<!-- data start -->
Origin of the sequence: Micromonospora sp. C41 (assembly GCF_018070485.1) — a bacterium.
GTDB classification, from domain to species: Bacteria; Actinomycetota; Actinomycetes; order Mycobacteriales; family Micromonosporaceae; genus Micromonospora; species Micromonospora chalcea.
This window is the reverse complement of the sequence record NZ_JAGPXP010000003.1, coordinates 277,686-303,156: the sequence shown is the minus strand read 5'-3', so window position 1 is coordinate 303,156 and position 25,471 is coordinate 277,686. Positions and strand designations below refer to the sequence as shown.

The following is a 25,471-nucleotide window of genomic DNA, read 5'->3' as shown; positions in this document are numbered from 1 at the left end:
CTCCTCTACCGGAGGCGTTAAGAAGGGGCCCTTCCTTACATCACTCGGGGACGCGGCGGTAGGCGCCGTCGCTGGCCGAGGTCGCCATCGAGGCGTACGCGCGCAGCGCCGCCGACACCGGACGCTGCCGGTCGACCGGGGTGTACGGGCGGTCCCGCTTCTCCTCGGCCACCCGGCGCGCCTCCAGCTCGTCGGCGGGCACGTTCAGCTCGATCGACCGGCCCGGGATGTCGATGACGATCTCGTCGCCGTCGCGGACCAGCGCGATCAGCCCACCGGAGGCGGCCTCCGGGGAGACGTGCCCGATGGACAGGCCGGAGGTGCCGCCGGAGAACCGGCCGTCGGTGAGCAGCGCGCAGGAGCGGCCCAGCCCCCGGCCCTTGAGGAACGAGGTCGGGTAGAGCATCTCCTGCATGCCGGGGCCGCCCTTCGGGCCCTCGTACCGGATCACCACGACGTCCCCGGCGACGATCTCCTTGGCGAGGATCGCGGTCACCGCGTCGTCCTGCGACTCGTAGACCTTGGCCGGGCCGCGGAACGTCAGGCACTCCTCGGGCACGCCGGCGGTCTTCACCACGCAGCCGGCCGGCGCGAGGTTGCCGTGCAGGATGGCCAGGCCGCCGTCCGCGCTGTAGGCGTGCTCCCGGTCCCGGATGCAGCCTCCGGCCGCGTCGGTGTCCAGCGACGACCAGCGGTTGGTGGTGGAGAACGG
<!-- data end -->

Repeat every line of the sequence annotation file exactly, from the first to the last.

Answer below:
Origin of the sequence: Micromonospora sp. C41 (assembly GCF_018070485.1) — a bacterium.
GTDB classification, from domain to species: Bacteria; Actinomycetota; Actinomycetes; order Mycobacteriales; family Micromonosporaceae; genus Micromonospora; species Micromonospora chalcea.
This window is the reverse complement of the sequence record NZ_JAGPXP010000003.1, coordinates 277,686-303,156: the sequence shown is the minus strand read 5'-3', so window position 1 is coordinate 303,156 and position 25,471 is coordinate 277,686. Positions and strand designations below refer to the sequence as shown.

The following is a 25,471-nucleotide window of genomic DNA, read 5'->3' as shown; positions in this document are numbered from 1 at the left end:
CTCCTCTACCGGAGGCGTTAAGAAGGGGCCCTTCCTTACATCACTCGGGGACGCGGCGGTAGGCGCCGTCGCTGGCCGAGGTCGCCATCGAGGCGTACGCGCGCAGCGCCGCCGACACCGGACGCTGCCGGTCGACCGGGGTGTACGGGCGGTCCCGCTTCTCCTCGGCCACCCGGCGCGCCTCCAGCTCGTCGGCGGGCACGTTCAGCTCGATCGACCGGCCCGGGATGTCGATGACGATCTCGTCGCCGTCGCGGACCAGCGCGATCAGCCCACCGGAGGCGGCCTCCGGGGAGACGTGCCCGATGGACAGGCCGGAGGTGCCGCCGGAGAACCGGCCGTCGGTGAGCAGCGCGCAGGAGCGGCCCAGCCCCCGGCCCTTGAGGAACGAGGTCGGGTAGAGCATCTCCTGCATGCCGGGGCCGCCCTTCGGGCCCTCGTACCGGATCACCACGACGTCCCCGGCGACGATCTCCTTGGCGAGGATCGCGGTCACCGCGTCGTCCTGCGACTCGTAGACCTTGGCCGGGCCGCGGAACGTCAGGCACTCCTCGGGCACGCCGGCGGTCTTCACCACGCAGCCGGCCGGCGCGAGGTTGCCGTGCAGGATGGCCAGGCCGCCGTCCGCGCTGTAGGCGTGCTCCCGGTCCCGGATGCAGCCTCCGGCCGCGTCGGTGTCCAGCGACGACCAGCGGTTGGTGGTGGAGAACGG